Crossing between the posts

Having been recently reminded of the recordings of Clarissa Pinkola Estes (C.P.E. for short) with Sounds True (thanks symbolreader and dreamrly), I began revisiting the first part of her Mother Night series, called Walking in Two Worlds. She spends this episode discussing, what Toni Wolff called, the medial nature – the ability to walk in two worlds, to see and draw sustenance from the hidden world, the world of the soul or psyche and to navigate through one’s contemporary life with the hidden world close at hand.

She reviews several mythological tales and personalities, drawing our attention to their significance as a reality that exists within each of us – as aspects of our own medial nature. One such character is Tiresias, the blind hermaphroditic seer found in Greek Mythology. She describes Tiresias as one who though blind has the ability to ‘see’, and whose gift is a way of cutting through BS and getting to the heart of the matter. This is a crucial aspect within us, she says – a part of ourselves that will not mince words even though our heart or our sense of the future may be blinded to the truth. The fact that Tiresias is both male and female, C.P.E. says, also can open up our ability to see beyond gender, to observe others without judgement, to step into another’s shoes with understanding and compassion – to see beyond all of our differences – gender, race, culture, etc.

She suggests using ‘practices’ as a way of strengthening our connection with these aspects of our medial nature. While not defining what form a practice can take, she does offer some guidelines. By practice she is not referring to a repetitious way of learning a new skill or habit. Rather she uses the Spanish word ‘declamaciones’, which she defines as a way to sing or to speak aloud in order to remain close to or to remember something. Here the relationship to stay close to is this feeling of the sacred within. She also suggests that this practice is not the repetition of a phrase like a mantra in order to arrive at a calm center. Rather it is having the intent to find yourself in the center of fire and excitement. A characteristic of the medial nature she says is one of fire, charisma, passion – what excites the soul.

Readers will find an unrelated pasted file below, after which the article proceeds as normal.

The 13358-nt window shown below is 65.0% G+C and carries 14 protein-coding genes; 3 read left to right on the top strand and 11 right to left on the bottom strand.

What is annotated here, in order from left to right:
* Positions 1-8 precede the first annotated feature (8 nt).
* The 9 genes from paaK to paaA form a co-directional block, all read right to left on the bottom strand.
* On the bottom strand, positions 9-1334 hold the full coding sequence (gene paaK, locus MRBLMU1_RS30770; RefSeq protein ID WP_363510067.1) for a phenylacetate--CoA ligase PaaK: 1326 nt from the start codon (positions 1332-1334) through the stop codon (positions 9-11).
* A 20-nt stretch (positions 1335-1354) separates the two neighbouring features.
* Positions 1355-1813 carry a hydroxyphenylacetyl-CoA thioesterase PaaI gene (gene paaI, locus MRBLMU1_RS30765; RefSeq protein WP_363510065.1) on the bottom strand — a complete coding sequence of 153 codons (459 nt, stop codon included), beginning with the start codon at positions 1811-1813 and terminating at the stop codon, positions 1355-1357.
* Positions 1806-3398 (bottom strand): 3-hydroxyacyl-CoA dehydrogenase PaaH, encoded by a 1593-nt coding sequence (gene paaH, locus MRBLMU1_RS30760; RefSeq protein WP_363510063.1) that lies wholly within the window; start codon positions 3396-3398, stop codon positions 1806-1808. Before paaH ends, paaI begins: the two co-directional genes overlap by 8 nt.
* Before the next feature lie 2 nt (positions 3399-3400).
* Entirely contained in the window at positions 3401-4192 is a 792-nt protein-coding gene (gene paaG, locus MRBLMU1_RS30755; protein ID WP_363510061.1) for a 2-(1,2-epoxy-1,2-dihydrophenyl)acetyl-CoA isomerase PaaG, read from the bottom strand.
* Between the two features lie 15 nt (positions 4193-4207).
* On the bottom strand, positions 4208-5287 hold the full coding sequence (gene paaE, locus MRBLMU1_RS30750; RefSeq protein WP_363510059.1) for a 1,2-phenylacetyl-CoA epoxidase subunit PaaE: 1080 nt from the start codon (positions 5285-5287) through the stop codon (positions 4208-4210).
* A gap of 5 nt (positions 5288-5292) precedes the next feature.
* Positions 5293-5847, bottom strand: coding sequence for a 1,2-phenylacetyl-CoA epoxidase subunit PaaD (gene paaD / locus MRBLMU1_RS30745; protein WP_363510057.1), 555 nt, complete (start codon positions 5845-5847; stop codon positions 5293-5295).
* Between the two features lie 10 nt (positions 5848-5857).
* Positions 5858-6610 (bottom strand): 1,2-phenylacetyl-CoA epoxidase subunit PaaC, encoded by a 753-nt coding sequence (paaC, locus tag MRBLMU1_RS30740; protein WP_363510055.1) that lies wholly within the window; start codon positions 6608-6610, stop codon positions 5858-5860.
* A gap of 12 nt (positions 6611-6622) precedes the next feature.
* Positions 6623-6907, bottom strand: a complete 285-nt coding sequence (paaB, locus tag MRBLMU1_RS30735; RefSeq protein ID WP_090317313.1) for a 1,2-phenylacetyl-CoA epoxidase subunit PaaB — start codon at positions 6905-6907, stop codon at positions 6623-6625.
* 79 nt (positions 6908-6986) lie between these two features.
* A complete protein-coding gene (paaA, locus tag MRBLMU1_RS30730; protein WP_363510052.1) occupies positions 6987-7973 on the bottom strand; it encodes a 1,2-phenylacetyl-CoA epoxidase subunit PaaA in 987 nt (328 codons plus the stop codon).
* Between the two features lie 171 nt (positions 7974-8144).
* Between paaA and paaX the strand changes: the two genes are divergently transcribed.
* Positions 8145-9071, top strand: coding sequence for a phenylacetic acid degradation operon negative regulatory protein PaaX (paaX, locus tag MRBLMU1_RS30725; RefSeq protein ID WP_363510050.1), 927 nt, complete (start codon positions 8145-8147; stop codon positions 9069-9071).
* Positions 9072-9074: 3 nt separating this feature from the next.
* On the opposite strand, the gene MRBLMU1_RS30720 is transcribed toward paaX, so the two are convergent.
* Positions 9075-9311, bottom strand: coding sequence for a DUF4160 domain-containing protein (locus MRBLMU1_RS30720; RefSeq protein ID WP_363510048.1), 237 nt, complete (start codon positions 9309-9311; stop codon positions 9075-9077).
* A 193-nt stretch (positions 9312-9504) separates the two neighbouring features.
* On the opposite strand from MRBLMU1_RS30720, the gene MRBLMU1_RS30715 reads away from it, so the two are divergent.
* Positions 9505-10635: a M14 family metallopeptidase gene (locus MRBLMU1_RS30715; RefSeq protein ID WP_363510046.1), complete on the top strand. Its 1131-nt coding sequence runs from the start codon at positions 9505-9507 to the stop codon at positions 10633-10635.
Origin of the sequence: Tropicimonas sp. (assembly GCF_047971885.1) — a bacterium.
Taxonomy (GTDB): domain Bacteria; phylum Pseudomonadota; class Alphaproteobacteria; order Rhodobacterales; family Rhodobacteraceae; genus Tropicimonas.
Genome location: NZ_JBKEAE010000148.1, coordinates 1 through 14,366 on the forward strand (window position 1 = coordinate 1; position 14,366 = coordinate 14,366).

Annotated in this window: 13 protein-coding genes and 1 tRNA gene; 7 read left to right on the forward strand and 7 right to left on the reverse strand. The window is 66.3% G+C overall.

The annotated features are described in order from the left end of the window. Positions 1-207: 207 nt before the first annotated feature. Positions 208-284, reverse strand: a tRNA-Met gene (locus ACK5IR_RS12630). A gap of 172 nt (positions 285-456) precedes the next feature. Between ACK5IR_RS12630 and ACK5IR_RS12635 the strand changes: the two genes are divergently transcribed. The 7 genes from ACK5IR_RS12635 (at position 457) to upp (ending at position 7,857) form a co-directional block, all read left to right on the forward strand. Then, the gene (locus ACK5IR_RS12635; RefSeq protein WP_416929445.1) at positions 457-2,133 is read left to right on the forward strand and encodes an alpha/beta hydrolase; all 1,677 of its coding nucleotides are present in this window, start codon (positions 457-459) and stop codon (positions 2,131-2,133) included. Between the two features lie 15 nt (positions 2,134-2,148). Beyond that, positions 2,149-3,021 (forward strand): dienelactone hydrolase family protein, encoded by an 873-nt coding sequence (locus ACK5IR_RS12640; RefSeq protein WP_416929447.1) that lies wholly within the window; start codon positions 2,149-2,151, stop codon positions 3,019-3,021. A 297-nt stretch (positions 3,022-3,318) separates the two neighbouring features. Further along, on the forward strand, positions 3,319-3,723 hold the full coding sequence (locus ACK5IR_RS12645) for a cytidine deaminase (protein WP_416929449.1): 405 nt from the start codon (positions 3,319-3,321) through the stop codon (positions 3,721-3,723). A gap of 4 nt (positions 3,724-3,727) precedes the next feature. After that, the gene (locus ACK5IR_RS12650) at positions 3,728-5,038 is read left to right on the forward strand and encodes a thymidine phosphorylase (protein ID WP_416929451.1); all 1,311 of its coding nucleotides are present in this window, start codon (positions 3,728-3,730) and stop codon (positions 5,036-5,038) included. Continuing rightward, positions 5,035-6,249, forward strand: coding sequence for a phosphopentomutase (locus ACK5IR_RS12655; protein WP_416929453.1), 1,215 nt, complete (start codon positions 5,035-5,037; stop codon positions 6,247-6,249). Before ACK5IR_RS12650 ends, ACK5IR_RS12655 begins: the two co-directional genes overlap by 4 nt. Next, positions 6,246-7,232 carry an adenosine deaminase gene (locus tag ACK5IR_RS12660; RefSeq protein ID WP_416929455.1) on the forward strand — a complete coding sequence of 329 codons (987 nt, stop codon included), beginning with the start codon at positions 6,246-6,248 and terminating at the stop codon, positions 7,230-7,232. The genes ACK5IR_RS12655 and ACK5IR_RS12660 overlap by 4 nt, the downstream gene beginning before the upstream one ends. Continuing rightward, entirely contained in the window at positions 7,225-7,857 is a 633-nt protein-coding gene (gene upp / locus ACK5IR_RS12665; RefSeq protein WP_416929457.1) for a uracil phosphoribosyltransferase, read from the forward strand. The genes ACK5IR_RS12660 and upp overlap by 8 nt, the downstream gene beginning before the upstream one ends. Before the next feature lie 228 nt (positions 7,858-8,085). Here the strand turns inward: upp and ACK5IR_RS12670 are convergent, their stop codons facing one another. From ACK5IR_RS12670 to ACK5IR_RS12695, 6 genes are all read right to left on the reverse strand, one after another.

A blind seer who can be either male or female, is but one aspect of the medial nature within each of us. Tiresias’ story as one who can see beyond appearances is a healthy reminder to me as I tend too easily to get lost in the day to day illusion that I am only who I appear to be in the mirror. The ubiquitous influence of the dominant culture would have us all become cookie-cutter identities diminishing our ability to live in two worlds, or at least forgetting that we are able to do so and in fact must do so if we are to live as an alternate culture in one that is dead and dying. C.P.E.’s Mother Night series is a great tool to discover or be reacquainted with that deeper mystery of who we really are. I’m grateful to be listening to this series again.

If you want to hear more about the Mother Night series – Myths, Stories, and Teachings for Learning to See in the Dark, it is available through Sounds True.

3 responses

  1. Thanks so much for this post – and for your thoughts specifically about Tiresius. He is one I tend to skip over, because his power makes me a little bit afraid. It is a power sometimes I am scared to acknowledge in myself, it is a responsibility I would mostly rather not have. But, your discussion does him great justice! The Mother Night series is truly transformational. I have been listening to the CD’s over and over again as I drive to and from work and around town, and I am already beginning to be changed by the stories and legends and Clarissa’s distillation of them. I connected most with the story of the corpse bride. I truly, truly love that story … and the ways the medial nature is reflected in it. Thank you!


    September 14, 2013 at 2:57 am

    • Your words are a confirmation to me that I need to continue to listen and absorb CPE’s teaching. Thank you for sharing that. I have tended to listen to her commuting to work as well. 🙂 I appreciate so much your posts too and what they offer. May we all dive as deep as we dare.


      September 14, 2013 at 4:21 am

  2. Pingback: Clarissa Pinkola Estés | The Lena Jácome Weblog

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